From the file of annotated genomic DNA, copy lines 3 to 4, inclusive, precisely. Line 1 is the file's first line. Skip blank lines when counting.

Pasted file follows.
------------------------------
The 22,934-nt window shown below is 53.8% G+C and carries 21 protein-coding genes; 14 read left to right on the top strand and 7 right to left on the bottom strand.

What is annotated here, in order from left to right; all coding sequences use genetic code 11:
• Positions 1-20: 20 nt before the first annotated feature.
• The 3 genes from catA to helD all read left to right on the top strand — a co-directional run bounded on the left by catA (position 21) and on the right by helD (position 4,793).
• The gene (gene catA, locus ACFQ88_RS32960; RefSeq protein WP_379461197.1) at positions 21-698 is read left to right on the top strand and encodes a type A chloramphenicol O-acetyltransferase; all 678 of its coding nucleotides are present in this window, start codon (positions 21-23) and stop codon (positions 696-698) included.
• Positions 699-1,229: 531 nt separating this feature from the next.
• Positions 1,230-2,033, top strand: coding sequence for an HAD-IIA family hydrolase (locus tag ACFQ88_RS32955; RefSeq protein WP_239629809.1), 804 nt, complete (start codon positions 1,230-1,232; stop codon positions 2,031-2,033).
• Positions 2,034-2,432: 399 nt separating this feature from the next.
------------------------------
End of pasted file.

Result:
• Positions 1-20: 20 nt before the first annotated feature.
• The 3 genes from catA to helD all read left to right on the top strand — a co-directional run bounded on the left by catA (position 21) and on the right by helD (position 4,793).